Can a Lawsuit Against the FDA Protect Salon Workers from a Dangerous Carcinogen?
The Environmental Working Group and Women’s Voices for the Earth are suing the Food and Drug Administration (FDA) over allegations it failed to protect salon workers from products that pose a formaldehyde exposure risk. Both nonprofit groups hope the lawsuit will convince the FDA to pull products containing dangerous levels of this substance from shelves. Liquid hair straighteners used by salon workers release hazardous levels of formaldehyde when exposed to heat from hair dryers or straighteners.
According to the lawsuit, the FDA has known about the risks formaldehyde poses to salon workers since 2008. After learning of these risks, the FDA launched an informational website and sent letters to product manufacturers. The lawsuit contends the FDA should place a nationwide ban on products with dangerous levels of formaldehyde. Only California and Oregon have banned these products.
How Does Formaldehyde Exposure Harm Salon Workers?
Salon workers exposed to formaldehyde may experience nosebleeds, difficulty breathing, and eye irritation. These workers may also suffer from liver and kidney damage, and miscarriages. Worst of all, formaldehyde is a known carcinogen.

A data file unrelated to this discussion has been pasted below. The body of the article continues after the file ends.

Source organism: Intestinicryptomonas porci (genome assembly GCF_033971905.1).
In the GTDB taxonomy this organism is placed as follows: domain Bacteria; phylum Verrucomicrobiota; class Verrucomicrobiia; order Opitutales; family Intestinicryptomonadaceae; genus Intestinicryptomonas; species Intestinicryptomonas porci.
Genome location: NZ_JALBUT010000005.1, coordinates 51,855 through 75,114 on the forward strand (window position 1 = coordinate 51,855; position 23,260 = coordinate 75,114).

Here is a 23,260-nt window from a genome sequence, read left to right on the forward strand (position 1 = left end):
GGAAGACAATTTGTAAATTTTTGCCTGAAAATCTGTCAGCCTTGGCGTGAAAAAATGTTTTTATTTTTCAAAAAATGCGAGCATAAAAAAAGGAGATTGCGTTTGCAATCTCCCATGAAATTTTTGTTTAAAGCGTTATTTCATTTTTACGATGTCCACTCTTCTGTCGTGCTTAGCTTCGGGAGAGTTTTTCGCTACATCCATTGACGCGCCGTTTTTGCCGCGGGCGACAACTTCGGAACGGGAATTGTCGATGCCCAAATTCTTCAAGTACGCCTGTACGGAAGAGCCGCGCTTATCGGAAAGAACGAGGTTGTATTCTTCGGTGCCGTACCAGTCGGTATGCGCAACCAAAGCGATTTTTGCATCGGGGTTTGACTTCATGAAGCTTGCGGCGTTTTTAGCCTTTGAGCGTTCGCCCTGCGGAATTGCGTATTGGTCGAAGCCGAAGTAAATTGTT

Regulatory authorities recognize the health risks of formaldehyde exposure. The Occupational Safety and Health Administration (OSHA) can fine salons for exposing workers to levels of formaldehyde that exceed permissible limits.
Are There Options for Workers Who Develop Diseases from Formaldehyde Exposure?
Workers exposed to workplace toxins like formaldehyde can develop serious health conditions, such as cancer. These workers may be eligible to receive workers’ compensation, which may cover lost income and medical bills. Depending on the circumstances, there may be additional options for compensation.
The Ohio workers comp attorneys at Larrimer & Larrimer, LLC can help workers with occupational disease explore options for benefits.